Sunday, June 22, 2014

Convention Organizers - What Not To Do

Did I show you guys this yet? My publisher, Kensington Books, made them for us at the RT Booklovers Convention. It's supposed to be a crystal ball, with the present book on one side and the future book on the other, but it also has snow in it, so I call it a snow globe.

Super cool, either way.

This week's topic is the worse mistakes we've made at conventions. I don't really have a particular mistake I regret, but there is an entire convention that was a mistake. I won't name names. (Though if you ask me privately, I'll tell you.) Suffice to say, I'll never go back to this particular convention again. These are the reasons why:

1) Schedule changed without notice

I arrived for the opening key note, only to discover that the online schedule was wrong and everything had started one hour earlier than posted. It was in the registration packet - which I received when I arrived on site, an hour late.

2) Big gaps in schedule

After the early key note, another event went faster than anticipated and someone else didn't show up. We sat around for two hours with NOTHING going on.

3) Bait and switch

I got my publisher to contribute free copies of my ebook for a jump drive to be included in the tote bags, which I later discovered the the con organizers decided to sell for $20 each. This put me in violation of the agreement with my publisher.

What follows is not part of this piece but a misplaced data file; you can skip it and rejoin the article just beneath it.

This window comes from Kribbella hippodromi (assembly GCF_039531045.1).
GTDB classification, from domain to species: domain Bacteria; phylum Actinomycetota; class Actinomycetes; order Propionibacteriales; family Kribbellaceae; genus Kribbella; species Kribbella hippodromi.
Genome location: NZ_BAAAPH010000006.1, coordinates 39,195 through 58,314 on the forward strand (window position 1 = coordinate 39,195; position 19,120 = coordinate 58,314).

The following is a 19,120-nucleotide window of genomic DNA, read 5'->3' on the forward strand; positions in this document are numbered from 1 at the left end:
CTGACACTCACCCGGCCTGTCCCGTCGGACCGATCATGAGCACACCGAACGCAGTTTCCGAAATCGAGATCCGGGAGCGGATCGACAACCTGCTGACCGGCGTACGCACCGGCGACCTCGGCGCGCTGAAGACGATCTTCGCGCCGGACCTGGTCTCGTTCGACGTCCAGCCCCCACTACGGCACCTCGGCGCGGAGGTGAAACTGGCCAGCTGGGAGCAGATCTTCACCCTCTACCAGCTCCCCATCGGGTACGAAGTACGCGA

4) No Shows

One of the conference organizers had collected materials from us to do a "Mad Libs" game with excerpts from our books for a reader party. She had all the stuff and never showed up. Not a great party with nothing to do.

5) Late late late

Doors for the big dinner did not open until 1/2 hour after they were supposed to.

6) No instructions or prep

I signed up for, and PAID, to be part of a Murder Mystery Casino Night deal. Had no idea what I was doing. Neither did anyone else. I had my costume, but didn't get my character instructions until I walked in the door. Nobody knew how to play. Total bust.

7) No accountability

I bailed. I left a day early and filled out my feedback form, giving all of my reasons why. No one ever contacted me, though I put my name on it. I heard later that one of the organizers - the one who didn't show for the Mad Libs deal - had experienced some sort of personal crisis. But no one ever told me directly. Or apologized. Or anything at all.

But they sure as hell contacted me to come again the next year.

No, really just no.


  1. I have an idea. Let me know if I'm right. BTW, I cancelled my registration for this conference after hearing a similar story from another author.

    1. Yeah - if it had been just me, I would have let it go, but...

      Got your email and you were correct!

  2. Horror story indeed! If I'm ever tempted to branch out on what conventions I attend, I'll namecheck with you!!!

  3. Wow! That sounds horrible.
    Puts my Terry Pratchett debacle on perspective ;-)

    1. yeah - there's all kinds of levels of annoying

  4. Wow! What a pain! Well lesson learned. Organization is the key. I know that I hate that in supposedly 'planned' functions.

    1. yes! I am, admittedly, sensitive to poor planning, but I TRY to be patient. This was over the top